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Scoop Review - Apollo 13: Mission Control

Review: Apollo 13: Mission Control

Or, A Beginner's Guide To CM-109 Command Module Maintenance & Repair
By Rory MacKinnon
Apollo 13: mission control. Photo credit phillip merry
Phillip Merry

Apollo 13: Mission Control
Downstage Theatre
30 Oct – 18 Dec 2010

It's often said that the core of great theatre can be reduced to two things: an immersive world and a stark challenge to the audience. Apollo 13 then is truly great theatre.

With the show now in its third season, surely half of Wellington must have seen it - but I'll avoid any spoilers by saying it's a light-hearted but historically accurate account of the Apollo 13 mission. For those familiar with the story, the interactive experience in the control room is nothing short of Rocky Horror for nerds: row upon row of monitors, phone banks, charts and dials; flight directors striding up and down the centre aisle, clipboards in hand; impassioned arguments and inspirational rhetoric straight out of a Jerry Bruckheimer movie.

But despite its kitschy dorkiness, the show has been embraced by a surprisingly diverse audience: our night saw a nine-year-old press secretary take a call from Richard Nixon while trainee flight director Ashley Hawkins (Ashley Hawkes) grappled with a crotchety 60-something flight surgeon. And for all the bells and whistles, the real magic of the show is in the cast's razor-sharp improvisation: the dour flight director Krantz (Jason Whyte), his earnest trainee Ashley (Ashley Hawkes) and the increasingly brittle grounded astronaut Ken Mattingly (Kip Chapman) manage to stay on script while filling every free moment with demands for meterological data, splashdown sites, crew vitals and more. To improvise an entire show built on audience participation while navigating an anarchic atmosphere and bumpy plot is a marvelous achievement.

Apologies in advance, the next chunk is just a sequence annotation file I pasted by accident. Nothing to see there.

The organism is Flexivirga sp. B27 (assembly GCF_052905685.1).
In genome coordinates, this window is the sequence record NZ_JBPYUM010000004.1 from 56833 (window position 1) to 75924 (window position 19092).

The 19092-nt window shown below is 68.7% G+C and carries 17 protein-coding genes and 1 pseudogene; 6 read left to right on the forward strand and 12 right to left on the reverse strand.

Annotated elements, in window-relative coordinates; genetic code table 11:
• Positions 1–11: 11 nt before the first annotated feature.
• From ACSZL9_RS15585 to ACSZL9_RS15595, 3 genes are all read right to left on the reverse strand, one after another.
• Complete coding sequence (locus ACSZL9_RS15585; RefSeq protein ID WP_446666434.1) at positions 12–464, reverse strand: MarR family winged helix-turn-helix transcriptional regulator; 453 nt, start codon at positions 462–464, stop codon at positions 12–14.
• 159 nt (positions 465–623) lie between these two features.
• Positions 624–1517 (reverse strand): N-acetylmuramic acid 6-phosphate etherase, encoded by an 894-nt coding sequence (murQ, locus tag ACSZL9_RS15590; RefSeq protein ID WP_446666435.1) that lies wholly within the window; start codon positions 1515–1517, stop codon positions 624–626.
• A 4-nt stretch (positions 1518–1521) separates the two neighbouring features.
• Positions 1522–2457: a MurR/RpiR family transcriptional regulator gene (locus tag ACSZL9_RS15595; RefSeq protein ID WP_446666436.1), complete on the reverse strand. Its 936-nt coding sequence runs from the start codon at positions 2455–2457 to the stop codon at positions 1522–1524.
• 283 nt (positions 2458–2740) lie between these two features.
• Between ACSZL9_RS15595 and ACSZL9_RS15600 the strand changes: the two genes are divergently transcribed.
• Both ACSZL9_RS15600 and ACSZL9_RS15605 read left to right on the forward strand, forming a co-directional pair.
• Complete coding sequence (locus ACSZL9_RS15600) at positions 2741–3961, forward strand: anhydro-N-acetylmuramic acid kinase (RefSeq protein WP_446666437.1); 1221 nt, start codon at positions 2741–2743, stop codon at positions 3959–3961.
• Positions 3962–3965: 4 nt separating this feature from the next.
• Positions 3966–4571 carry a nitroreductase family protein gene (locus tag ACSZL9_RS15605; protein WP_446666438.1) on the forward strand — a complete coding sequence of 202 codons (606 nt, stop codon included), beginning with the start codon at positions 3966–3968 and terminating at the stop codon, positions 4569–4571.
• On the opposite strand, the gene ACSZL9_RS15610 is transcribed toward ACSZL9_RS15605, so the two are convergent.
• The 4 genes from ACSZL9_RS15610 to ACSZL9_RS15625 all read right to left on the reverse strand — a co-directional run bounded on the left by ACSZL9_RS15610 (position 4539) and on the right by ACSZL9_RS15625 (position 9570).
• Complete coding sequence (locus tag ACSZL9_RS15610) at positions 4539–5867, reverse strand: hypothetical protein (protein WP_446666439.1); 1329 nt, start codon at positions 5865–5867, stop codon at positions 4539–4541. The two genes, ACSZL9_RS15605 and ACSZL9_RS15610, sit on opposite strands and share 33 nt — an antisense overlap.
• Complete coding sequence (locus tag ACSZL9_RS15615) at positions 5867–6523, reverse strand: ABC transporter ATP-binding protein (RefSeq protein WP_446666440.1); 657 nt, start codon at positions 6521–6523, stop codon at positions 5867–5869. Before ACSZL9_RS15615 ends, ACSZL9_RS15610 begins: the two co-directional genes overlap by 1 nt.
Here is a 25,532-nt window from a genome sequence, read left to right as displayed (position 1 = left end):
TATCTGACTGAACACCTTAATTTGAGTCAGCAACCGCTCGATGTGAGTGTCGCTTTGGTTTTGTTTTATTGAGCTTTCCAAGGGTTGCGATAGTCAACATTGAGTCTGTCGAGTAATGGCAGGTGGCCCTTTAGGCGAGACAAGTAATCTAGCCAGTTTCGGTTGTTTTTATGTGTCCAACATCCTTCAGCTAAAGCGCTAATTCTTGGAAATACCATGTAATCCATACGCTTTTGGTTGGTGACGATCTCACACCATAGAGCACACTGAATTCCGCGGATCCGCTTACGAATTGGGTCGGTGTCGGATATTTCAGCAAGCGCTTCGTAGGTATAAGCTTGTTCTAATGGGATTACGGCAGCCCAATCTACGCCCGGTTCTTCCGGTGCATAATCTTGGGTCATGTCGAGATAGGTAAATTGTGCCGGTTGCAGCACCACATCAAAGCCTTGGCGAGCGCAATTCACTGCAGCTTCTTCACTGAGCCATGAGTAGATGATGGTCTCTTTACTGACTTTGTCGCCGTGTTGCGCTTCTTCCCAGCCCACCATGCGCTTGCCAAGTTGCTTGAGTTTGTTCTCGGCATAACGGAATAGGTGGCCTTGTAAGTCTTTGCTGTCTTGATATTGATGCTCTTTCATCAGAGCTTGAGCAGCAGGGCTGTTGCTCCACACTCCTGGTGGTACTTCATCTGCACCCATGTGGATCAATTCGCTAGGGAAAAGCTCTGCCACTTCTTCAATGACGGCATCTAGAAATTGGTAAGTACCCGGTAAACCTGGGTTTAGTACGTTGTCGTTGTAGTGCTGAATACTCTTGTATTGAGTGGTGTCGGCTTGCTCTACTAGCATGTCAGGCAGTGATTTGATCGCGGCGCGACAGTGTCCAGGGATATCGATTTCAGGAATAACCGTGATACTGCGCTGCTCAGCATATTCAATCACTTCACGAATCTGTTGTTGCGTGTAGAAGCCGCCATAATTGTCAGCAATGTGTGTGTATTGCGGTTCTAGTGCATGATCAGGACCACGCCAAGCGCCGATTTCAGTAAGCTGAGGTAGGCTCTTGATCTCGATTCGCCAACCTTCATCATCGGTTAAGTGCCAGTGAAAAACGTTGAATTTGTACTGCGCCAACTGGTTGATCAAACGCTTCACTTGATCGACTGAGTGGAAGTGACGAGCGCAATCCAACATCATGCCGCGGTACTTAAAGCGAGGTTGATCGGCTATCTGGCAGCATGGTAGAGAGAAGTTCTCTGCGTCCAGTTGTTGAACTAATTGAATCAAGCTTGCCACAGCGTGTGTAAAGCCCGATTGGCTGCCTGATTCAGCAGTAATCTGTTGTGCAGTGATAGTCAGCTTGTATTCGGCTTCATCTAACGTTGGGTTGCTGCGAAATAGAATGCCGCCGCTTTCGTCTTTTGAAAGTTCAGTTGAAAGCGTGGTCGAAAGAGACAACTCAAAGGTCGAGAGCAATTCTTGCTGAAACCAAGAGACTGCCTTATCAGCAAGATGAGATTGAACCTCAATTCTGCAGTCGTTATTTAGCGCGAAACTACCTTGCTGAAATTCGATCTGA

Like all good theatre, Apollo 13 mounts a direct challenge to the audience - but it uniquely does so by placing them in the action. There is a moment - I won't ruin it with details - but there is a moment which forces every single member of the audience to realise who they really are in a crisis.

Apollo 13 may not be for everyone - my partner felt frustrated that as Booster Technician #3 her attention was divided between completing her assigned tasks and keeping up with the plot - but those who relish their memories of playing spaceman as a kid will leave wanting only to start all over again. Kudos to Downstage for partnering with HACKMAN Productions on this one: with the right support, it is the kind of show - like Christmas pantomimes and Andrew Lloyd Webber - which will play for generations.


Press releases: Apollo 13 – about to blast onto the world stage - Theatre show Apollo 13 battles Supreme Court
Previous seasons: Lyndon Hood - Arts Festival Review: Apollo 13: Mission Control

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